In the episode "Small Hostage" (May 26, 1959) of the ABC/Warner Brothers western series Sugarfoot, with Will Hutchins in the title role, Novello plays the vivacious Pepe Valdez, the owner of an orphanage in Mexico, who persuades a United States Army colonel, Cyrus Craig (Robert Warwick), that a blonde Anglo boy in the orphanage, "Chico" (Gary Hunley), is the colonel's grandson. Craig had come south of the border to reclaim from a cemetery the body of Craig's military son killed in an Apache attack.[3]

He also guest-starred in episodes of two ABC sitcoms, The Donna Reed Show as Nick Melinas in "The Love Letter" (1960) and on The Real McCoys, in which he plays the fiance of Gladys Purvis (Lurene Tuttle), the widowed mother of Kate McCoy (Kathleen Nolan). Novello's character initially clashes with Grandpa Amos McCoy (Walter Brennan), but the two men are reconciled over a game of horseshoes.[4]

Between 1957 and 1960, Novello appeared as a skittish coroner in an episode of the ABC/Warner Brothers western series Maverick, starring James Garner, also in Season 1, Episode 3 "According to Hoyle" as Henry Tree a private detective,[5] also two episodes of the ABC/Warner Brothers western series, Colt .45, starring Wayde Preston.[6] He appeared in the ABC/WB detective series, Bourbon Street Beat, starring Andrew Duggan. He guest starred as Beanie in the 1958 episode "Arson" of David Janssen's CBS crime drama, Richard Diamond, Private Detective. In 1962, he played coin collector Nickolas Trevelian in "The Case of the Captain's Coins." He appeared in the syndicated crime drama Johnny Midnight, starring Edmond O'Brien. 


Novello guest starred twice on CBS's The Andy Griffith Show, as the main character in the episode entitled "Guest of Honor" and as an opportunist lawyer in "Otis Sues the County." 


Novello secured an early guest spot on the television incarnation of Gangbusters as famed bank robber Willie Sutton. He was a regular on ABC's McHale's Navy as the con artist Mayor Mario Lugatto of Volta Fiore, Italy.[7]

He appeared in the episode of Climax!, Escape From Fear, and had a recurring role on Zorro as Juan Greco. Novello also appeared in several episodes of the ABC/WB series Lawman, with John Russell and Peter Brown. He was cast too as Guido Morales in the 1960 episode "Unsurrendered Sword" on the ABC series The Rebel, starring Nick Adams. He also appeared in an episode of the Brady Bunch as Mr. Martinelli, the owner of a bike shop who hires, and then fires, Peter Brady. He appeared as well as a pompous Coin collector in the Perry Mason episode "The Case of the Captain's Coins." He played the Frenchman Verenne in Season 1, Episode 14 "An Act of War" in the TV series, 12 O'Clock High. In 1964 he played Paul Lejeune, mayor of Bonnaire, in Season 3, Episode 14 "The Town That Went Away" in the TV series Combat!.[8] In 1967 he played LaDuc, a Vichy official in Season 2, Episode 19 "The Decoy Raid" in the TV series The Rat Patrol.[9]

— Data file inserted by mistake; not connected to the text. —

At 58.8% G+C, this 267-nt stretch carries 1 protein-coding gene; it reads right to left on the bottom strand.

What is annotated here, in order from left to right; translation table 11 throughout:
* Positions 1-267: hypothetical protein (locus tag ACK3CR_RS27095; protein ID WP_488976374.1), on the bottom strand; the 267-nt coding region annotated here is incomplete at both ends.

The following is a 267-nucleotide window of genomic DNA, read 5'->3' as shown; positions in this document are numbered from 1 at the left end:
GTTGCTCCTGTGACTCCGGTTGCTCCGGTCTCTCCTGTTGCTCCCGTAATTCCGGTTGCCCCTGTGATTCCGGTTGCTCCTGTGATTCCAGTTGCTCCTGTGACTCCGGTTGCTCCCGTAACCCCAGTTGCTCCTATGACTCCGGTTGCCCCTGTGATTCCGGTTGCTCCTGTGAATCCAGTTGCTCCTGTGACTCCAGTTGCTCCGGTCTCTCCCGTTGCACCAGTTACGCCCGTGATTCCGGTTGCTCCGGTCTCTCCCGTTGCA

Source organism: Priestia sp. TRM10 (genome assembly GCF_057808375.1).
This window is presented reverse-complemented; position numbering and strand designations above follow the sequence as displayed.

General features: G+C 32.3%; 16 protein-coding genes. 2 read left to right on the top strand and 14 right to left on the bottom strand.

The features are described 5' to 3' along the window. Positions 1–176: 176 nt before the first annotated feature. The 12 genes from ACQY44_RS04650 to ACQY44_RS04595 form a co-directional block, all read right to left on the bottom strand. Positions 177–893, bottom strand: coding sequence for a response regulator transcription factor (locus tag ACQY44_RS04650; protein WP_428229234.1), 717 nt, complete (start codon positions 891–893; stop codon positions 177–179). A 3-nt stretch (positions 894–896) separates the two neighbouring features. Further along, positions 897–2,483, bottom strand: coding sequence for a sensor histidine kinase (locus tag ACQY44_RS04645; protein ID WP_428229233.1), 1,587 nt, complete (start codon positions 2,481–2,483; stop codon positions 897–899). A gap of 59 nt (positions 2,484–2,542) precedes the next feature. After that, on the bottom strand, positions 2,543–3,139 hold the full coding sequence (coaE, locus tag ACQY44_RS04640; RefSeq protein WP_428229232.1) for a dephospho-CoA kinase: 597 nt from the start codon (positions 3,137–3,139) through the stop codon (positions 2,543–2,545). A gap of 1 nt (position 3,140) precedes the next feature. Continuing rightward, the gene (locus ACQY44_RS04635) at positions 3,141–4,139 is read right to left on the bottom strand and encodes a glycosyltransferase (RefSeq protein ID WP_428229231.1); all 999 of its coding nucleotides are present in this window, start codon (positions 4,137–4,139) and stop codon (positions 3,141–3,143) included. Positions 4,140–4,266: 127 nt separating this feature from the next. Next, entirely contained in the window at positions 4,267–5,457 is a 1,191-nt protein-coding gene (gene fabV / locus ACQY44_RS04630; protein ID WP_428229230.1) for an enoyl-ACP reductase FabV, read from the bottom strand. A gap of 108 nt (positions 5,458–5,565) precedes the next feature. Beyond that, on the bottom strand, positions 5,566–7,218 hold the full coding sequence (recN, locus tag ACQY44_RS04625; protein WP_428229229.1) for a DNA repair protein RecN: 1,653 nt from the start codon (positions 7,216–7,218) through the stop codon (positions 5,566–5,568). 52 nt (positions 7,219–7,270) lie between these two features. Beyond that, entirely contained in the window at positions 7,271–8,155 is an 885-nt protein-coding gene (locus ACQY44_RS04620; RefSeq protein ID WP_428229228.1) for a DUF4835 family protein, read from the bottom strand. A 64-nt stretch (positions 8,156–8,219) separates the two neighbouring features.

Personal life and death

Novello's first marriage, to Rose Motto, ended in divorce. In 1961, he married Patricia C. Lewis and they remained together until his death.


Jay Novello died of lung cancer in Riverside Hospital, North Hollywood, California, in 1982, aged 78. He is interred in Los Angeles, California, at the San Fernando Mission Cemetery. He was survived by his wife and a daughter, Yvonne.[10]





References

1. Terrace, Vincent (1999). Radio Programs, 1924-1984: A Catalog of More Than 1800 Shows. McFarland and Company, Inc. p. 160. ISBN 978-0-7864-4513-4. 
2. "Meet McGraw". Classic TV Archives. 
3. ""Small Hostage", May 26, 1959". Internet Movie Data Base. 
4. "Full Cast and Crew for The Real McCoys (1957)". Internet Movie Data Base.
5. http://www.solie.org/alibrary/Maverick_103AccordingtoHoyle.html 
6. "Colt .45". Internet Movie Data Base. 
7. Terrace, Vincent (2011). Encyclopedia of Television Shows, 1925 through 2010 (2nd ed.). Jefferson, N.C.: McFarland and Company, Inc., Publishers. p. 673. ISBN 978-0-7864-6477-7. 
8. https://www.imdb.com/title/tt0544612/fullcredits 
9. https://www.imdb.com/title/tt0682787/fullcredits/ 
10. "Jay Novello, Character Actor; Mayor in TV 'McHale's Navy'". The New York Times. United Press International. September 4, 1982.